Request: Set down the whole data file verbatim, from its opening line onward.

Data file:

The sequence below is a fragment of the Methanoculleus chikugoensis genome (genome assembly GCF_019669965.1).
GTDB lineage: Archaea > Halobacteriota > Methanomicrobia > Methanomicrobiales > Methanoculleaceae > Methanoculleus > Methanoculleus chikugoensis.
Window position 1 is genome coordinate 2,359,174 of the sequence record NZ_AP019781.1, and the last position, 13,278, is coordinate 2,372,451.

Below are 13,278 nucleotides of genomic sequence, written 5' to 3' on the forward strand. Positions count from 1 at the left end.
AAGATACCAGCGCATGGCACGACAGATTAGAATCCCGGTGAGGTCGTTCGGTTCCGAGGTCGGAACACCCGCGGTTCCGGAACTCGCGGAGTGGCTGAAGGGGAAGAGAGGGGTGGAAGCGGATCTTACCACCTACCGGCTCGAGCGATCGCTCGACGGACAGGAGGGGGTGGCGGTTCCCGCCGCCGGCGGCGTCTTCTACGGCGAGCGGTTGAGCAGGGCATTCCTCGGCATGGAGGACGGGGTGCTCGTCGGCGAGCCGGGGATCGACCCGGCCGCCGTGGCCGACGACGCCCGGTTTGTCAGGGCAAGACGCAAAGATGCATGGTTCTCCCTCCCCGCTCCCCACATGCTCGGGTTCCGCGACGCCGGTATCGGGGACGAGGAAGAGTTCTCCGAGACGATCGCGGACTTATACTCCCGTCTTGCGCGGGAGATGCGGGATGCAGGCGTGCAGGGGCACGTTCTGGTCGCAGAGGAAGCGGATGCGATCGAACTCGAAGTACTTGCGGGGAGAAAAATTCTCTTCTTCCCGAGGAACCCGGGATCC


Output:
The sequence below is a fragment of the Methanoculleus chikugoensis genome (genome assembly GCF_019669965.1).
GTDB lineage: Archaea > Halobacteriota > Methanomicrobia > Methanomicrobiales > Methanoculleaceae > Methanoculleus > Methanoculleus chikugoensis.
Window position 1 is genome coordinate 2,359,174 of the sequence record NZ_AP019781.1, and the last position, 13,278, is coordinate 2,372,451.

Below are 13,278 nucleotides of genomic sequence, written 5' to 3' on the forward strand. Positions count from 1 at the left end.
AAGATACCAGCGCATGGCACGACAGATTAGAATCCCGGTGAGGTCGTTCGGTTCCGAGGTCGGAACACCCGCGGTTCCGGAACTCGCGGAGTGGCTGAAGGGGAAGAGAGGGGTGGAAGCGGATCTTACCACCTACCGGCTCGAGCGATCGCTCGACGGACAGGAGGGGGTGGCGGTTCCCGCCGCCGGCGGCGTCTTCTACGGCGAGCGGTTGAGCAGGGCATTCCTCGGCATGGAGGACGGGGTGCTCGTCGGCGAGCCGGGGATCGACCCGGCCGCCGTGGCCGACGACGCCCGGTTTGTCAGGGCAAGACGCAAAGATGCATGGTTCTCCCTCCCCGCTCCCCACATGCTCGGGTTCCGCGACGCCGGTATCGGGGACGAGGAAGAGTTCTCCGAGACGATCGCGGACTTATACTCCCGTCTTGCGCGGGAGATGCGGGATGCAGGCGTGCAGGGGCACGTTCTGGTCGCAGAGGAAGCGGATGCGATCGAACTCGAAGTACTTGCGGGGAGAAAAATTCTCTTCTTCCCGAGGAACCCGGGATCC